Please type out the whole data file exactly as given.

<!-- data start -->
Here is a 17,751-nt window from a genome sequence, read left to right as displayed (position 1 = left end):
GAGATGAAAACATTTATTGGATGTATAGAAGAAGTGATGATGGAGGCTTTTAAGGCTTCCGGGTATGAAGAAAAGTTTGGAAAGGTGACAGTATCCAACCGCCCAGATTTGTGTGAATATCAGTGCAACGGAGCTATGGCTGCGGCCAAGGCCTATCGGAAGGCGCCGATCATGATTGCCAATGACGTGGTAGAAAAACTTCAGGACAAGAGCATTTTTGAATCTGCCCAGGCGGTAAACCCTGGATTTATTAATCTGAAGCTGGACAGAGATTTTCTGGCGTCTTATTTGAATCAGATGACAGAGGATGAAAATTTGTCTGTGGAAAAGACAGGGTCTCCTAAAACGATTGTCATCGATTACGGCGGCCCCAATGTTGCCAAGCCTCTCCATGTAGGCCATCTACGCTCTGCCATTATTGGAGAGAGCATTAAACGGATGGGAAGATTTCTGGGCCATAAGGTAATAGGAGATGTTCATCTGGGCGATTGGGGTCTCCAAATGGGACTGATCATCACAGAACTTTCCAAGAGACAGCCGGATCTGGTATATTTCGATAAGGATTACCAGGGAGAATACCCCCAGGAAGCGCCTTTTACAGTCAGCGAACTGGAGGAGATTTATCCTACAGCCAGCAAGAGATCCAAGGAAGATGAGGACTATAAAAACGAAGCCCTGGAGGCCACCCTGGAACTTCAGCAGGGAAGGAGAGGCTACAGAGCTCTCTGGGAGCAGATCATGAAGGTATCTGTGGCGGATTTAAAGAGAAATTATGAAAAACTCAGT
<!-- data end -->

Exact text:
Here is a 17,751-nt window from a genome sequence, read left to right as displayed (position 1 = left end):
GAGATGAAAACATTTATTGGATGTATAGAAGAAGTGATGATGGAGGCTTTTAAGGCTTCCGGGTATGAAGAAAAGTTTGGAAAGGTGACAGTATCCAACCGCCCAGATTTGTGTGAATATCAGTGCAACGGAGCTATGGCTGCGGCCAAGGCCTATCGGAAGGCGCCGATCATGATTGCCAATGACGTGGTAGAAAAACTTCAGGACAAGAGCATTTTTGAATCTGCCCAGGCGGTAAACCCTGGATTTATTAATCTGAAGCTGGACAGAGATTTTCTGGCGTCTTATTTGAATCAGATGACAGAGGATGAAAATTTGTCTGTGGAAAAGACAGGGTCTCCTAAAACGATTGTCATCGATTACGGCGGCCCCAATGTTGCCAAGCCTCTCCATGTAGGCCATCTACGCTCTGCCATTATTGGAGAGAGCATTAAACGGATGGGAAGATTTCTGGGCCATAAGGTAATAGGAGATGTTCATCTGGGCGATTGGGGTCTCCAAATGGGACTGATCATCACAGAACTTTCCAAGAGACAGCCGGATCTGGTATATTTCGATAAGGATTACCAGGGAGAATACCCCCAGGAAGCGCCTTTTACAGTCAGCGAACTGGAGGAGATTTATCCTACAGCCAGCAAGAGATCCAAGGAAGATGAGGACTATAAAAACGAAGCCCTGGAGGCCACCCTGGAACTTCAGCAGGGAAGGAGAGGCTACAGAGCTCTCTGGGAGCAGATCATGAAGGTATCTGTGGCGGATTTAAAGAGAAATTATGAAAAACTCAGT